TPP

Comparative advantage is rarely important in modern trade deals, such as TPP11 (CPTPP). Why bother?

Economics students have ‘comparative advantage’ drummed into them. The intuition seems commonsense; specialise in what you (or the country) do well and exchange the surplus for what you are not as good at.

While they're still getting used to being taken seriously and driven around in limos, we've already seen some fumbles and fair play by the new government

The early days of a new government are always a bit unreal. A new Prime Minister has a good advice stream from day one, with the support of a well organised department.

Bill English seems to think that New Zealand could become a part of a new, non-US Trans Pacific Partnership trade bloc without Parliament having to look at the issue. I'm pretty sure he is wrong about that.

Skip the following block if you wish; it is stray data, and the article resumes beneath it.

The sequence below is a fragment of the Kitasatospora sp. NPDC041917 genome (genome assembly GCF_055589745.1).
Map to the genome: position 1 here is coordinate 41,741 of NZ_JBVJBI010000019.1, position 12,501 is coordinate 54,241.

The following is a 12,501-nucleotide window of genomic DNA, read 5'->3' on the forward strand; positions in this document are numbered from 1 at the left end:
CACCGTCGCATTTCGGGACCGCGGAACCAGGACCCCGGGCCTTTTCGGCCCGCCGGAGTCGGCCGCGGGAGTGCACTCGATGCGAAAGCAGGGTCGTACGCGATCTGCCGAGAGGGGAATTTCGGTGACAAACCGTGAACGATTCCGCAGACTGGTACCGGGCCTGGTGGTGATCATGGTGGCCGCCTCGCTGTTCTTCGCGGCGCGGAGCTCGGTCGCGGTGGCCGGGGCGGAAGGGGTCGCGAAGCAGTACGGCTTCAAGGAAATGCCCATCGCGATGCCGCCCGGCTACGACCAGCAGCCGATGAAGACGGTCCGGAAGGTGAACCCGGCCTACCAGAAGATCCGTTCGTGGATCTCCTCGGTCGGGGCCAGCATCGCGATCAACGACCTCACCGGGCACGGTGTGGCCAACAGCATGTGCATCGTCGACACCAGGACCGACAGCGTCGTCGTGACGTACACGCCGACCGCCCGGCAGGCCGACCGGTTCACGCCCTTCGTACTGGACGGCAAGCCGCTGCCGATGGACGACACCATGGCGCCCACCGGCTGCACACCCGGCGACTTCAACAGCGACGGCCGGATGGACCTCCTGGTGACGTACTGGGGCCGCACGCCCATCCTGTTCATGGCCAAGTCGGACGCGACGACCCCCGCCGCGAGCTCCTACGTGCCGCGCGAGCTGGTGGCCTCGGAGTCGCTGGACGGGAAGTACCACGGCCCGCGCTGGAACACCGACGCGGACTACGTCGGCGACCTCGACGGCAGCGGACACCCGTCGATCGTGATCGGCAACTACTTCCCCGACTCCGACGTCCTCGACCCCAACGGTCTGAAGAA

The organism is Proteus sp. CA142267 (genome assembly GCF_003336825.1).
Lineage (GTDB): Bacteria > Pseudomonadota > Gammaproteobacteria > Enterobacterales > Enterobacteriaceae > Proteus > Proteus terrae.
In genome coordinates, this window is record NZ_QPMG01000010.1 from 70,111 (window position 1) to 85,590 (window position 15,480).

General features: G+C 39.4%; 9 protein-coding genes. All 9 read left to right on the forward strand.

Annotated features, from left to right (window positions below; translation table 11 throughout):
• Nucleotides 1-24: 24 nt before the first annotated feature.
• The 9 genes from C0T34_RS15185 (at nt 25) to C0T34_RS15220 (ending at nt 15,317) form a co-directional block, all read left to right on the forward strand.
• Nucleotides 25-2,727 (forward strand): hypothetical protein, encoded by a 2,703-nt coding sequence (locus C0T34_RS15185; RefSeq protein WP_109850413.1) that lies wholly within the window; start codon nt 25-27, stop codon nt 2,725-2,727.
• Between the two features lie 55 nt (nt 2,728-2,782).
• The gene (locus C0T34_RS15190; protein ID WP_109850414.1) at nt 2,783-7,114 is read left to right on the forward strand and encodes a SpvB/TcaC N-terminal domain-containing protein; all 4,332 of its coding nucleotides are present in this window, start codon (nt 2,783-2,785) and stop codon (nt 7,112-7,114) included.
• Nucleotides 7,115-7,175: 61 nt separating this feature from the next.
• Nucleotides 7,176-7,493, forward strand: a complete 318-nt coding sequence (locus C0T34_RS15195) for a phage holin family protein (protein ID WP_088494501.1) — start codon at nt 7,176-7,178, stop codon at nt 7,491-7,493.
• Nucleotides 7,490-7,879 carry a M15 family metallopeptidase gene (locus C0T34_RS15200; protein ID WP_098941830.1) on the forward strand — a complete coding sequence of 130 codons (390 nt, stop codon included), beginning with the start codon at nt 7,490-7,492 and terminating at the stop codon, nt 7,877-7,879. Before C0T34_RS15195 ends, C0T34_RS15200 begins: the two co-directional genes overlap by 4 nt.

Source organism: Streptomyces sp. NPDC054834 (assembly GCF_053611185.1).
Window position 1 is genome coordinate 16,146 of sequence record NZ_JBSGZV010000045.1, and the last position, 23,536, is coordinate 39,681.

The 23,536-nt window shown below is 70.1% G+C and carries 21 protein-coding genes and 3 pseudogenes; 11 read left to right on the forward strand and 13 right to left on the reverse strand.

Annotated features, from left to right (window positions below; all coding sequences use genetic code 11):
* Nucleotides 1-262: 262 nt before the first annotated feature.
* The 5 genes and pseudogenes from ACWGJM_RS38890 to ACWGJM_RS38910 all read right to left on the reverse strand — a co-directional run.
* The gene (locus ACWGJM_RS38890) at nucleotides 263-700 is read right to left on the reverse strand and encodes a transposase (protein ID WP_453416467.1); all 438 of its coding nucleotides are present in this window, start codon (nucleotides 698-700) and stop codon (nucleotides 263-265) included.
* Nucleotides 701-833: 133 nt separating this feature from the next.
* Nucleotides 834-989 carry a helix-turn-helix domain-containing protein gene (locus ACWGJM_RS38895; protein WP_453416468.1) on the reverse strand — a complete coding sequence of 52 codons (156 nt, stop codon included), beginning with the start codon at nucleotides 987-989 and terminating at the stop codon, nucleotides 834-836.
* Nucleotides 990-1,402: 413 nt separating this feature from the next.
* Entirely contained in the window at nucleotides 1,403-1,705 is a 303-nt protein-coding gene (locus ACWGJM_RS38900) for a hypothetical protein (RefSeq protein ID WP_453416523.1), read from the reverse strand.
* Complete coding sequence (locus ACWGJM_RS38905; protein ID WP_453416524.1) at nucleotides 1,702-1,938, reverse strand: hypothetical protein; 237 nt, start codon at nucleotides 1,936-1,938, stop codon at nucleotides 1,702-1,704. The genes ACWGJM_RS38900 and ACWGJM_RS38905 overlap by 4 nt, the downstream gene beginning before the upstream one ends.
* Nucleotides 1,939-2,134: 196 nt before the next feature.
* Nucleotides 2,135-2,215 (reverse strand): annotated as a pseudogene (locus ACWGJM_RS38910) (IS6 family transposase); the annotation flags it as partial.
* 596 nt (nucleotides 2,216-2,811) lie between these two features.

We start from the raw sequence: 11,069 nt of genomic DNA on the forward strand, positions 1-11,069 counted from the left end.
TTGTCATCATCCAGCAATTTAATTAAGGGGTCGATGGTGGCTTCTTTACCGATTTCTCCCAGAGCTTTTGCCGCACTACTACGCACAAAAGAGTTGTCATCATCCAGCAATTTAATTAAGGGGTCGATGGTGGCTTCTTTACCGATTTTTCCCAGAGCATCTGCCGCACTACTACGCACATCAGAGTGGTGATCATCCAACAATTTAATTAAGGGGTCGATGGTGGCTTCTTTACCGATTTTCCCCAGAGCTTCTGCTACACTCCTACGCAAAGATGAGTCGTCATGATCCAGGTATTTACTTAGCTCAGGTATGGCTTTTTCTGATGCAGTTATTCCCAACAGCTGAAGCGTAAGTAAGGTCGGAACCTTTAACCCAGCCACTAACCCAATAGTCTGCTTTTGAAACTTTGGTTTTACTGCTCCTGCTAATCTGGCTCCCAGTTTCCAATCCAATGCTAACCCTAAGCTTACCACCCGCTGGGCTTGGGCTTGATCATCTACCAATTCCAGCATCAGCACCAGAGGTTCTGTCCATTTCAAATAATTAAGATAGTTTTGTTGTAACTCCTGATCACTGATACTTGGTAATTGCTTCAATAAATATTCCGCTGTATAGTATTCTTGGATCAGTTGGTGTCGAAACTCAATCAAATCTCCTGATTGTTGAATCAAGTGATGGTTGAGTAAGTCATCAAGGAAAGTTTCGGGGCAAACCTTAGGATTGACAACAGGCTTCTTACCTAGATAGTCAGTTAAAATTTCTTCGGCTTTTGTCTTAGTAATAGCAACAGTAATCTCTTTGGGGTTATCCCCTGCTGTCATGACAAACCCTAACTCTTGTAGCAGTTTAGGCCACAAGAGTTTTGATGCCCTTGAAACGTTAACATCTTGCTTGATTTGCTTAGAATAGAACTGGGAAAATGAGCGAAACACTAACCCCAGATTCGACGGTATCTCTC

As everybody should very well know, the primary rule for surviving a horror movie is: "When it appears you have killed the monster, NEVER check to see if it's really dead." Because if you do so ...

Can Trump wreck the world trading system?

New Zealand is such a small country that it is very easy to be internationally bullied. Much of our diplomatic effort aims to minimise such bullying, but fear of it lurks behind concerns about what a Trump administration might do, not only to us but the rest of the world. Could the US, big enough to be hard to bully, disrupt the world trading system?

Is it a good idea for New Zealand to try and resurrect the Trans-Pacific Partnership without the involvement of the USA? And, if it does so, will the Government have to go back to Parliament and ask it to change a Bill it's just agreed to?

Donald Trump's election as President of the USA was interpreted widely as the death knell for the Trans-Pacific Partnership (TPP). That, anyway, was John Key's immediate response following the result.